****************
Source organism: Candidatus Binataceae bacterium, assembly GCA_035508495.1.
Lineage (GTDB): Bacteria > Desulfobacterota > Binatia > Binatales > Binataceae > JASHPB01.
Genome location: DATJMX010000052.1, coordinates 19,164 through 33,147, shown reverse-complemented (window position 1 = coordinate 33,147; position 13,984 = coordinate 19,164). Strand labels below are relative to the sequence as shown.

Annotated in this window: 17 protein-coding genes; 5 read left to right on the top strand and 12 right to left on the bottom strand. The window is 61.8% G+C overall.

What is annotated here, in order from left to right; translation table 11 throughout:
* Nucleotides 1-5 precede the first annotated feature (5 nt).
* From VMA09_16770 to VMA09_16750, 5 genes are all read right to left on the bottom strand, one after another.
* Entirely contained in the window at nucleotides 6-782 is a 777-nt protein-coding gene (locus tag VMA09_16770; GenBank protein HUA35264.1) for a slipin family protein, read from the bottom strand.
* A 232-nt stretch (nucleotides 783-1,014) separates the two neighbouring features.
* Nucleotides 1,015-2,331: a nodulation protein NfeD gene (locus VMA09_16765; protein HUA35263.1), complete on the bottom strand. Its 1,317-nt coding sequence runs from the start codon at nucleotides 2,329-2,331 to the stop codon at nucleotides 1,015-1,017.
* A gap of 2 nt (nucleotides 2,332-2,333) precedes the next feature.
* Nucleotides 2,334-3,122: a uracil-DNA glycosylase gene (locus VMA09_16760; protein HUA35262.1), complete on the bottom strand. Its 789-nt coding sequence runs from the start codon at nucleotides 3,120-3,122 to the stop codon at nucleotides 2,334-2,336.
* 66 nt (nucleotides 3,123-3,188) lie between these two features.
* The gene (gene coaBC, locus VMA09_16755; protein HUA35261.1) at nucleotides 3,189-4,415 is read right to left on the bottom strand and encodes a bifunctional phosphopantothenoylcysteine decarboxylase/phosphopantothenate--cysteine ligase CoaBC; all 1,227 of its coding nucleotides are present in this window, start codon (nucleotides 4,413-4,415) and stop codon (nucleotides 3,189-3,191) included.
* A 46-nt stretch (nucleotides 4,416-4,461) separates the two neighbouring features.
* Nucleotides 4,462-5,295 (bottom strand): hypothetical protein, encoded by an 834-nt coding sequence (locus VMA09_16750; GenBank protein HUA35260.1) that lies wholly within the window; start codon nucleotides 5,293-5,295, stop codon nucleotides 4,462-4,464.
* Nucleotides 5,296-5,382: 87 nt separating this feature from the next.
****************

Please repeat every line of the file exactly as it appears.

Source organism: Candidatus Binataceae bacterium, assembly GCA_035508495.1.
Lineage (GTDB): Bacteria > Desulfobacterota > Binatia > Binatales > Binataceae > JASHPB01.
Genome location: DATJMX010000052.1, coordinates 19,164 through 33,147, shown reverse-complemented (window position 1 = coordinate 33,147; position 13,984 = coordinate 19,164). Strand labels below are relative to the sequence as shown.

Annotated in this window: 17 protein-coding genes; 5 read left to right on the top strand and 12 right to left on the bottom strand. The window is 61.8% G+C overall.

What is annotated here, in order from left to right; translation table 11 throughout:
* Nucleotides 1-5 precede the first annotated feature (5 nt).
* From VMA09_16770 to VMA09_16750, 5 genes are all read right to left on the bottom strand, one after another.
* Entirely contained in the window at nucleotides 6-782 is a 777-nt protein-coding gene (locus tag VMA09_16770; GenBank protein HUA35264.1) for a slipin family protein, read from the bottom strand.
* A 232-nt stretch (nucleotides 783-1,014) separates the two neighbouring features.
* Nucleotides 1,015-2,331: a nodulation protein NfeD gene (locus VMA09_16765; protein HUA35263.1), complete on the bottom strand. Its 1,317-nt coding sequence runs from the start codon at nucleotides 2,329-2,331 to the stop codon at nucleotides 1,015-1,017.
* A gap of 2 nt (nucleotides 2,332-2,333) precedes the next feature.
* Nucleotides 2,334-3,122: a uracil-DNA glycosylase gene (locus VMA09_16760; protein HUA35262.1), complete on the bottom strand. Its 789-nt coding sequence runs from the start codon at nucleotides 3,120-3,122 to the stop codon at nucleotides 2,334-2,336.
* 66 nt (nucleotides 3,123-3,188) lie between these two features.
* The gene (gene coaBC, locus VMA09_16755; protein HUA35261.1) at nucleotides 3,189-4,415 is read right to left on the bottom strand and encodes a bifunctional phosphopantothenoylcysteine decarboxylase/phosphopantothenate--cysteine ligase CoaBC; all 1,227 of its coding nucleotides are present in this window, start codon (nucleotides 4,413-4,415) and stop codon (nucleotides 3,189-3,191) included.
* A 46-nt stretch (nucleotides 4,416-4,461) separates the two neighbouring features.
* Nucleotides 4,462-5,295 (bottom strand): hypothetical protein, encoded by an 834-nt coding sequence (locus VMA09_16750; GenBank protein HUA35260.1) that lies wholly within the window; start codon nucleotides 5,293-5,295, stop codon nucleotides 4,462-4,464.
* Nucleotides 5,296-5,382: 87 nt separating this feature from the next.